How to Wash Antique Linens

Some of us are fortunate enough to inherit a little piece of our family history. If we’re lucky, these items will be in good condition, but that’s not always the case. Some items may have dry rot, mouse nibbles and/or rust. You won’t be able to save these things if the fibers are already compromised. If you tug on two sides of a garment and it comes apart without much effort, your item has dry rot and has reached the end. Sometimes, you just have to let go, there’s no way to save it.

To start, here are a few items you should have on hand:
White Vinegar
Rust Remover
Restoration – (Oxyclean is similar, more widely available and slightly less expensive than Restoration, but it doesn’t work as well.)
Bleach pen
Laundry detergent (simple soap, nothing added)

***PLEASE NOTE THAT I DO NOT GUARANTEE ANY METHOD THAT YOU CHOOSE TO TRY. IT ALL DEPENDS ON THE CONDITION OF THE GARMENT.***

“Restoration” and white vinegar are preferred products. Read the label and use common sense. You may only need to use “Restoration” for your initial laundering to remove storage dirt. You can also use “Restoration” in the washing machine with your laundry, too. It removes odors, age spots, storage stains, label stains and often, some rust. If it doesn’t remove the rust, try using “Whink Rust & Stain Remover.” Be aware that if rust has already eaten away the fibers that you may be left with a hole where the rust had been after cleaning with rust/stain remover.

Use “Restoration” first and, if stains remain after two or three sessions with it, put the dampened piece outside in bright sunshine for a day. This is often a magical solution. Horrible stains will usually disappear within an hour. This is the least invasive method. It is effective and it’s free – it also sanitizes.¬†However, sunlight does bleach and weaken fibers over time. Sunlight is destructive so I am not suggesting that you constantly subject your fragile items to sunlight. This method, used once or twice on a piece that would otherwise need to be thrown away, can be very helpful. If the stains persist, you may need to resort to using bleach with laundry detergent. I like to have a bleach pen on hand because it allows me to pinpoint where I apply the bleach. After using bleach, always rinse with white vinegar, then rinse again with clear water.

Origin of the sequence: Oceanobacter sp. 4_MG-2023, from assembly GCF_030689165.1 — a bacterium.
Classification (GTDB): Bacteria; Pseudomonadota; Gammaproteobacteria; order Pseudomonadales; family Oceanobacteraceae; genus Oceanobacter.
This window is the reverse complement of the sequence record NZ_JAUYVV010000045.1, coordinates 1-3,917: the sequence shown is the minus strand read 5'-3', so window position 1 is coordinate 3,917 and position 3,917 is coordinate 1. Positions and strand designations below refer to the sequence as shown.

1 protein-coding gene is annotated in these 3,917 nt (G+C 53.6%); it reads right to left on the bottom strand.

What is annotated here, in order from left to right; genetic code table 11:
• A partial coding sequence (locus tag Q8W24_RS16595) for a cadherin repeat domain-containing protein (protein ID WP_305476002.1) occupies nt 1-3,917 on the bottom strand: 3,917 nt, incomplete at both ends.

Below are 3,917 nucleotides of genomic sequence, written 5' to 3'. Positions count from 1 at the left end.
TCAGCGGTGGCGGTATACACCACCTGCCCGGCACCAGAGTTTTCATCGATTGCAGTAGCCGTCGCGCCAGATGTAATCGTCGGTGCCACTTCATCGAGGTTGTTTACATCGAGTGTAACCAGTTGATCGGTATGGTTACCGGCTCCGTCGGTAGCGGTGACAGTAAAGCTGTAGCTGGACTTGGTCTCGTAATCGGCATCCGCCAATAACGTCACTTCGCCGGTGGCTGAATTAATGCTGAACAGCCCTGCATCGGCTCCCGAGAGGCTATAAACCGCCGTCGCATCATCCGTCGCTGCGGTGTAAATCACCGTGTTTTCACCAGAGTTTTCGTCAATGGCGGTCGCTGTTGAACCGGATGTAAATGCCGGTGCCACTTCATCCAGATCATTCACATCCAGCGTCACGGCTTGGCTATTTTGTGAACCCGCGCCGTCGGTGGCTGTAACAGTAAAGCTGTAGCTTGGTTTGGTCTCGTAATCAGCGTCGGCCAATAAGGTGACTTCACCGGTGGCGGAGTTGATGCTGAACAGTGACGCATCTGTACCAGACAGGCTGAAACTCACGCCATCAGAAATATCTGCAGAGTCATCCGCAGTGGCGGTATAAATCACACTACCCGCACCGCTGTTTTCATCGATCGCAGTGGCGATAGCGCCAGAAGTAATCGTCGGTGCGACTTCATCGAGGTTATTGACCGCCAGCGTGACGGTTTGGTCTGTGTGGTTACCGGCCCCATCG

Step 1. Use hot water with “Restoration” until the water turns clear. (approx. 4- 6 hours or overnight) If the water is not clear after overnight soak, repeat this step. Extremely filthy items may require several soakings.

Step 2. Drain and refill container with water; add white vinegar (a splash or a cup, depending on container size); swish around and soak for 10-20 minutes.

Step 3. Drain and refill with lots of clear water; swish around and soak for 15 minutes. Done!

If stains remain, repeat entire process.
If there is rust, use rust remover on wet fabric, then repeat from Step 2.

If stains remain, lay wet/damp item outdoors in sunshine.